Genesis 1:27,31; Exodus 20:8,11; Mark 2:27
God created man in his own image, in the image of God created he him; male and female created he them…And God saw every thing that he had made, and, behold, it was very good. And the evening and the morning were the sixth day.
Remember to keep the Sabbath day holy…for in six days the LORD made heaven and earth, the sea, and all that in them is, and rested the seventh day: wherefore the LORD blessed the sabbath day, and hallowed it.
The sabbath was made for man, and not man for the sabbath.
A. W. PINK (1886-1952): First, our Lord declares, “The Sabbath was made for man.” This at once refutes those who say that the Sabbath was designed for none but Israel.
J. C. RYLE (1816-1900): “God blessed the seventh day and sanctified it,” Genesis 2:3. I find the Sabbath mentioned in the very beginning of all things.
JOHN TRAPP (1601-1699): The Sabbath was kept before Israel was born.
A. W. PINK: That word “remember” also plainly intimates that this Sabbath commandment was not given at Sinai for the first time, for the Israelites of Moses’ time could not “remember” something which they had never heard of before! I mention this because erroneous teachers are fond of declaring today that the “sabbath” is entirely Jewish, that it began and ended with the Mosaic dispensation. The command to keep the sabbath holy did not begin at Sinai, as its opening “Remember” clearly tells us… The Lord God “sanctified it,” which means that He set it apart for a sacred use, for that is what the word “sanctified” means in Scripture. Thus from Genesis 2:2-3 we learn that the Lord God instituted the holy Sabbath two thousand years before Israel reached Sinai.
JOHN WESLEY (1703-1791): Part of the sixth day’s work [was] the creation of man, which we are in a special manner concerned to take notice of.
THOMAS BOSTON (1676-1732): The work of creation was performed in six days, and nothing was made on the seventh day; so that the first day that man saw was a holy day―a Sabbath―that he might know the great end of his creation was to serve the Lord.*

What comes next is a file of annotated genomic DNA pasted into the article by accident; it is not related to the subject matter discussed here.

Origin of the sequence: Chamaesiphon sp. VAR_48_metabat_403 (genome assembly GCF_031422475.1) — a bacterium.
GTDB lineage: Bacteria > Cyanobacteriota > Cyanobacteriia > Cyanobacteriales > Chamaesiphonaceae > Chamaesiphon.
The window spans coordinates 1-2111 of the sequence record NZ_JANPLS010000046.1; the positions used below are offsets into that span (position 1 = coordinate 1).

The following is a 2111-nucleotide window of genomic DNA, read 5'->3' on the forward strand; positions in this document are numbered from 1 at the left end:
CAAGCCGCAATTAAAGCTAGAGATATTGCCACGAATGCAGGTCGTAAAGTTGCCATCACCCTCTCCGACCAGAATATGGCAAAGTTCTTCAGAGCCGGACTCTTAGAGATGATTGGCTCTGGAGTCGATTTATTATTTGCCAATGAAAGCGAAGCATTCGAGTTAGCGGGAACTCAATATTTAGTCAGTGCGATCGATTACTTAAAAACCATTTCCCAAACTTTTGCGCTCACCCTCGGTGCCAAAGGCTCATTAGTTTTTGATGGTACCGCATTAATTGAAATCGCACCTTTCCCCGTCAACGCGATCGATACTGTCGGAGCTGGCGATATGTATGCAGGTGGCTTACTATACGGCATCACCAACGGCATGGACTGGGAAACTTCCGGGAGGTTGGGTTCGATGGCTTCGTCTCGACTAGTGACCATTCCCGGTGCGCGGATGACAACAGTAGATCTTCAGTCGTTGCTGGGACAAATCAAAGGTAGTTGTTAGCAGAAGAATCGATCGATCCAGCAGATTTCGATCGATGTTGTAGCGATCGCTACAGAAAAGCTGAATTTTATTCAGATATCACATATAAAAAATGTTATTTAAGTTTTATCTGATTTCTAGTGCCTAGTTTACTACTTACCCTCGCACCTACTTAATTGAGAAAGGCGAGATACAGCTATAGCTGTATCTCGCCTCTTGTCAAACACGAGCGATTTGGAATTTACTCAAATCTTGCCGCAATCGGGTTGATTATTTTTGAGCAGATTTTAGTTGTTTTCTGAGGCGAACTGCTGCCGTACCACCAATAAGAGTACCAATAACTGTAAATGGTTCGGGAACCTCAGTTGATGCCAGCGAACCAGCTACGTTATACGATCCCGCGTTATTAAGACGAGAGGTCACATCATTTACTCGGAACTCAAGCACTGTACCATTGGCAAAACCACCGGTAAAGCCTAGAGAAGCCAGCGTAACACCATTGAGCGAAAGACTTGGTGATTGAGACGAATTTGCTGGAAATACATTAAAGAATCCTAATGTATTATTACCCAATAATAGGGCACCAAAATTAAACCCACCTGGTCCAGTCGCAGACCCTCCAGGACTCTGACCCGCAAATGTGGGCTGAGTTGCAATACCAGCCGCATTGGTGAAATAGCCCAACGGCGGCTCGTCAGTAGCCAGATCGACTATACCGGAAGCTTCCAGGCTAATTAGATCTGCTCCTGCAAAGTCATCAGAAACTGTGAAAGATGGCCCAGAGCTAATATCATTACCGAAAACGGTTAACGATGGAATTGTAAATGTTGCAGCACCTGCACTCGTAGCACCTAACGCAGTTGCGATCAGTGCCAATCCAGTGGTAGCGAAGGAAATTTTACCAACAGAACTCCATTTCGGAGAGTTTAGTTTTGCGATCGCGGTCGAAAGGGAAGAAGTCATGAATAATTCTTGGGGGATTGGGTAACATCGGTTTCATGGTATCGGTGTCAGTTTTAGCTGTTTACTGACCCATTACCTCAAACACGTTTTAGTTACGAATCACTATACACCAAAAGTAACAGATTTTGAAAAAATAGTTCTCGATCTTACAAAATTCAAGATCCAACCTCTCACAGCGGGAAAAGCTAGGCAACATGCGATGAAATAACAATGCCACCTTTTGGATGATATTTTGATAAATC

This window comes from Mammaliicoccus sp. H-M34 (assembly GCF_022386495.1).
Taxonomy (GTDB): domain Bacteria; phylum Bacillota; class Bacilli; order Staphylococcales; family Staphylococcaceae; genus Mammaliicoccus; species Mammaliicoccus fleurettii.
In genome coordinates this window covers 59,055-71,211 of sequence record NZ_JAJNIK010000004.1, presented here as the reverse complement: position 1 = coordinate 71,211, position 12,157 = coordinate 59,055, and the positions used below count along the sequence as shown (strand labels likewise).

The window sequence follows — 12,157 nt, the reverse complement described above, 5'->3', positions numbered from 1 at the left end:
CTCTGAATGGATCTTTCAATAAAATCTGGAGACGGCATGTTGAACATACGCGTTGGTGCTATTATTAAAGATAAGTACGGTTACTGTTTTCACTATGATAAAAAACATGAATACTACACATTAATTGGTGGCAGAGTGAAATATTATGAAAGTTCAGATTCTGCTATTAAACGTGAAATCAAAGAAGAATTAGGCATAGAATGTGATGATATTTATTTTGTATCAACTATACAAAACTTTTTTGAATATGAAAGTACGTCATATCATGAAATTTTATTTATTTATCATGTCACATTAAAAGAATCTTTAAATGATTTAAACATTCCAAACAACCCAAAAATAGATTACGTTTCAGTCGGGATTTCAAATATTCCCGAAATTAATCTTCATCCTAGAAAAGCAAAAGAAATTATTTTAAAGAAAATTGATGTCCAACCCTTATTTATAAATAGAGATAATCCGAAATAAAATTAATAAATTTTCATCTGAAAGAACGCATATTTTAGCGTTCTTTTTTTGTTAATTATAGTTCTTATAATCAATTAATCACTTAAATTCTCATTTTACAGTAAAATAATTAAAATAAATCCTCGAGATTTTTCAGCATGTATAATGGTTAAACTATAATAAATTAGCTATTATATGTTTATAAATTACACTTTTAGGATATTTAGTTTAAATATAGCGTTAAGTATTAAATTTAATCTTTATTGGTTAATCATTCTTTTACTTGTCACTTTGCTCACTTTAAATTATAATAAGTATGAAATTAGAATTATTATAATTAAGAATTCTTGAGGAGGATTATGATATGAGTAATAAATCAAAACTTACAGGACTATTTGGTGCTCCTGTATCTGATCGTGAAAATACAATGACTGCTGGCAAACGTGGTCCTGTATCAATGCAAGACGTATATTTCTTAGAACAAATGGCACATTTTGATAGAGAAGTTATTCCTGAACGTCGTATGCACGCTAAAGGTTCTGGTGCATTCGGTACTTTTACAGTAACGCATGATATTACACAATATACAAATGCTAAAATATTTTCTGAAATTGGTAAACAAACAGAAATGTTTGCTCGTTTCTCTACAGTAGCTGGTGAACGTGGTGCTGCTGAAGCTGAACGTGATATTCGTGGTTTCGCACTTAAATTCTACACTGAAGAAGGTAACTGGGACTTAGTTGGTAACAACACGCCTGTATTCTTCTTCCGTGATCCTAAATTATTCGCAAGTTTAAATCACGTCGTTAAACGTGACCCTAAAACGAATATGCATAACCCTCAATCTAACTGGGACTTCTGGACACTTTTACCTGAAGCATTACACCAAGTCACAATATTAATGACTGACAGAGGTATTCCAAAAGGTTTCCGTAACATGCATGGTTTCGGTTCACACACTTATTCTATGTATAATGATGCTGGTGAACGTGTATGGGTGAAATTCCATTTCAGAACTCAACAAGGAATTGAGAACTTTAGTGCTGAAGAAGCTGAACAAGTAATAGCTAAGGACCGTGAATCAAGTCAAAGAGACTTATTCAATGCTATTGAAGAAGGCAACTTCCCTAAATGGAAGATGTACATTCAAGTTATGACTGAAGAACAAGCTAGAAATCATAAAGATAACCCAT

MATTHEW HENRY (1662-1714): The setting apart of one day in seven for holy work, and, in order to that, for holy rest, was a divine appointment ever since God created man upon the earth, and the most ancient of positive laws…In Exodus 20 the reason annexed is taken from the creation of the world. [But in Deuteronomy] it is taken from their deliverance out of Egypt, because that was typical of our redemption by Jesus Christ, in remembrance of which the Christian sabbath was to be observed: “Remember that thou wast a servant in the land of Egypt, and that the LORD thy God brought thee out thence through a mighty hand and by a stretched out arm: therefore the LORD thy God commanded thee to keep the sabbath day,” Deuteronomy 5:15. In the resurrection of Christ we were brought into the glorious liberty of the children of God, with a mighty hand and an outstretched arm.
JOHN CALVIN (1509-1564): We are delivered from the bondage of our sins.
ADAM CLARKE (1760-1832): The Sabbath now became a twofold memorial―of the deliverance, as well as of the creation; and this accounts for the new reason assigned for its observance.
ROBERT HALDANE (1764-1842): Why is such much stress laid on the resurrection?